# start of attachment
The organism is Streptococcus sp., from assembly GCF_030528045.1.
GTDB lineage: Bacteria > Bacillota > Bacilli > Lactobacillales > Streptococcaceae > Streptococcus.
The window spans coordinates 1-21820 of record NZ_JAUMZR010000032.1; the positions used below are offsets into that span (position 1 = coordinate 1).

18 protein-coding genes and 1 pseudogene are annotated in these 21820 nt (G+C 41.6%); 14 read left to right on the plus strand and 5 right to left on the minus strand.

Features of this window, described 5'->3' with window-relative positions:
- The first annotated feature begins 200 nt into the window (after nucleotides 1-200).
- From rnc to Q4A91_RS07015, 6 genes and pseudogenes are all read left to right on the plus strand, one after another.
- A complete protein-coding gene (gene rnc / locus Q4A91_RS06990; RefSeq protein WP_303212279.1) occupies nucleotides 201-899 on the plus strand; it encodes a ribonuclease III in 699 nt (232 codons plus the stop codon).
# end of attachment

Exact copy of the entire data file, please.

The organism is Streptococcus sp., from assembly GCF_030528045.1.
GTDB lineage: Bacteria > Bacillota > Bacilli > Lactobacillales > Streptococcaceae > Streptococcus.
The window spans coordinates 1-21820 of record NZ_JAUMZR010000032.1; the positions used below are offsets into that span (position 1 = coordinate 1).

18 protein-coding genes and 1 pseudogene are annotated in these 21820 nt (G+C 41.6%); 14 read left to right on the plus strand and 5 right to left on the minus strand.

Features of this window, described 5'->3' with window-relative positions:
- The first annotated feature begins 200 nt into the window (after nucleotides 1-200).
- From rnc to Q4A91_RS07015, 6 genes and pseudogenes are all read left to right on the plus strand, one after another.
- A complete protein-coding gene (gene rnc / locus Q4A91_RS06990; RefSeq protein WP_303212279.1) occupies nucleotides 201-899 on the plus strand; it encodes a ribonuclease III in 699 nt (232 codons plus the stop codon).